"This Court, which created the Rule, should be the first to acknowledge its unworkability, inconsistencies and inequities in many instances under modern economic conditions. Parental defense of a child is justified only to the extent that the child's conduct is defensible."

The Harvey case involved distributions on stock of the Girard Trust-Corn Exchange Bank, General Electric Company, and Insurance Company of North America, the latter two holdings having been owned by the decedent. The lower court had held all three distributions to be apportionable. Relying on Cunningham, the Supreme Court of Pennsylvania held that of the three distributions, only that made by General Electric was not an apportionable event. The obvious answer to the appellants' contention is that the new approach taken by the Pennsylvania court was before our predecessors in Apponyi, and they remained unpersuaded. So do we.

Finally, the infant appellants would have us hold that the portion of the stock dividend of 56,000 shares properly distributable to the life tenants should be limited to 3,636.36 shares (a figure arrived at by dividing $56,000.00, the amount transferred from earned surplus to capital to support the issuance of the additional shares to the Ernst trust, by $15.40, the book value of each share of the Company's stock after the distribution). The short answer to this contention is that it is strongly reminiscent of (but more generous than) the New Jersey Rule, that the life tenant is limited to the dollar amount of earned surplus capitalized, that is to say, entitled to no more than the number of shares which, at fair market value, equals the number of dollars transferred from earned surplus to capital. This was urged on our predecessors in the Northern Central Dividend Cases, supra, 126 Md. at 30, and rejected. It was rejected again in Mercantile-Safe Deposit and Trust Company v. Apponyi, supra, 220 Md. at 281, where Judge Hammond, for the Court, said at 285:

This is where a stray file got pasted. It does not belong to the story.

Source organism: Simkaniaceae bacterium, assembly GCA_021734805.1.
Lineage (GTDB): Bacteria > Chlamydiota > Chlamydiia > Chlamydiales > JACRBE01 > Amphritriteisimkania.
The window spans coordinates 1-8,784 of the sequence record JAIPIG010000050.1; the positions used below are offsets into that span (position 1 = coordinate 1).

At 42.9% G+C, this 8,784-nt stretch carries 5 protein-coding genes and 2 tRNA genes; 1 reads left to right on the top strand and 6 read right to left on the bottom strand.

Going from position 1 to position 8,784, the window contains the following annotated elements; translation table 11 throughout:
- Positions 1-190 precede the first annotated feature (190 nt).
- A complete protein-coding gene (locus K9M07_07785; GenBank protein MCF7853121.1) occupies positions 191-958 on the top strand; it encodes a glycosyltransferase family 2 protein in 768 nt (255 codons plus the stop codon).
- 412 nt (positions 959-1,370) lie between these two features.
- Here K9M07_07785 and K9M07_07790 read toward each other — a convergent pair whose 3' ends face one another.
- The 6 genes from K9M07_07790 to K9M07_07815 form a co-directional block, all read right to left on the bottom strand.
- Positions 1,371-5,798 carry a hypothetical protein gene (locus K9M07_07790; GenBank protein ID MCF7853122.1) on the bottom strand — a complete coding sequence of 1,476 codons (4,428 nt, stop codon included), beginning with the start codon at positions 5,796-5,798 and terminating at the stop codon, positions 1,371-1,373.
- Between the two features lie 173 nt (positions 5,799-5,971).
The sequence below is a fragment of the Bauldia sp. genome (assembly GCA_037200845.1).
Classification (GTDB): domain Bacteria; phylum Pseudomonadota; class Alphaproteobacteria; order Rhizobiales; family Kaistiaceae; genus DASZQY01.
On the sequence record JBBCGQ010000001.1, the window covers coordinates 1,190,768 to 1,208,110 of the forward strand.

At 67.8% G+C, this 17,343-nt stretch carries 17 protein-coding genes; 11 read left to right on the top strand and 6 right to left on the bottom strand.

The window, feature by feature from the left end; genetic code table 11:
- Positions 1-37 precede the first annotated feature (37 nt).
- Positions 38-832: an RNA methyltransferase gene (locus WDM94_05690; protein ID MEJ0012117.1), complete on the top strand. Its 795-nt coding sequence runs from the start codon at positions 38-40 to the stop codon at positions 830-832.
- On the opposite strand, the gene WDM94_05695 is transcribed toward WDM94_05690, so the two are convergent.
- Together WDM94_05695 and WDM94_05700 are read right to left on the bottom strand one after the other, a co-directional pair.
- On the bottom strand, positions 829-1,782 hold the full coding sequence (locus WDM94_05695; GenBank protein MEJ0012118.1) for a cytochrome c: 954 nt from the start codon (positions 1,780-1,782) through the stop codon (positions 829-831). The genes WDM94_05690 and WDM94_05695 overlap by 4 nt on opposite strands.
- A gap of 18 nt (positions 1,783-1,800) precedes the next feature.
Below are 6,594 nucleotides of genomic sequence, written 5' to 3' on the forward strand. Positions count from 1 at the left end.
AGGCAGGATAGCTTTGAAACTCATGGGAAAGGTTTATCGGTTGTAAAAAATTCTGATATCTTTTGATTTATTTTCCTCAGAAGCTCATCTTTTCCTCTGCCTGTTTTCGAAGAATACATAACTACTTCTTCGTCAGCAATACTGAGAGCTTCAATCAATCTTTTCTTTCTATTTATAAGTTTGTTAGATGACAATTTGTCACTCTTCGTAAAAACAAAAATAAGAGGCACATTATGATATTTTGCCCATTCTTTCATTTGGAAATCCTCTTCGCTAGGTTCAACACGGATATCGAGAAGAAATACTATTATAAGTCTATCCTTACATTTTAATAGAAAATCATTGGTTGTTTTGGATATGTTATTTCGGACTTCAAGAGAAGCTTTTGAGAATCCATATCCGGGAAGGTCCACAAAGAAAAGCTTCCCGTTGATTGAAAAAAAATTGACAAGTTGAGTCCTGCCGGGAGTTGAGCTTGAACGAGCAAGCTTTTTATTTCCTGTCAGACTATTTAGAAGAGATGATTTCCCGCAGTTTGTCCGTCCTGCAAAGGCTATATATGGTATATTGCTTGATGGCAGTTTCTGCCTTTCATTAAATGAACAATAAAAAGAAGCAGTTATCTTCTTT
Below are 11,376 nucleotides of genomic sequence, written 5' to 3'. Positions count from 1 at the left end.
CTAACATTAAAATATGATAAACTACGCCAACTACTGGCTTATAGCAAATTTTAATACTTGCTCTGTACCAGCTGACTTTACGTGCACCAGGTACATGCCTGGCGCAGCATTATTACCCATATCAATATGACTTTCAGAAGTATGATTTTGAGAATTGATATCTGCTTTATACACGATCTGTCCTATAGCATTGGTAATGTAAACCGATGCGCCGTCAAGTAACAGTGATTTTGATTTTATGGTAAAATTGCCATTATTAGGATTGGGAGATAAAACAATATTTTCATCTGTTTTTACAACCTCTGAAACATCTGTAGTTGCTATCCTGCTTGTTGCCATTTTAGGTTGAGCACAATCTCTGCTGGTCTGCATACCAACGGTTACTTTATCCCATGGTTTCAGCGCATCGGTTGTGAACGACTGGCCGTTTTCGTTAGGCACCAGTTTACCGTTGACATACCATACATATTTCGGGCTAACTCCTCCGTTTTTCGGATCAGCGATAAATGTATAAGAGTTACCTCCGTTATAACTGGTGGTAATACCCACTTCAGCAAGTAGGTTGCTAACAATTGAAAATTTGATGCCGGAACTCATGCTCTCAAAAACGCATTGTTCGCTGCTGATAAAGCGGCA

"The Baldwin case, the Heyn case, the Lindau case, and the Donaldson case settled the Maryland law that dollar book value is the measure of impairment of corpus, and we shall not unsettle it."

We fully appreciate that the rule of our cases may be ill-suited to the modern mechanisms of corporate finance and may ignore the realities of an inflationary economy, but it seems to us that certainty, in this field, is to be preferred over flexibility. The case calls to mind the comment of Mr. Justice Brandeis in Burnet v. Coronado Oil Gas Co., 285 U.S. 393, 406 (1932):

" Stare decisis is usually the wise policy, because in most matters it is more important that the applicable rule of law be settled than it be settled right."

This is particularly true in areas where corrective action can be taken prospectively by the legislature, as the General Assembly did in 1965 when it enacted the Revised Act.

Decree affirmed, costs below and on appeal, including the reasonable compensation of counsel for the trustee, for the infant appellants and for the unknown defendants together with their expenses, to be paid from the principal of the trust estate in the hands of the trustee.


Eldridge, J., dissenting:

I respectfully dissent.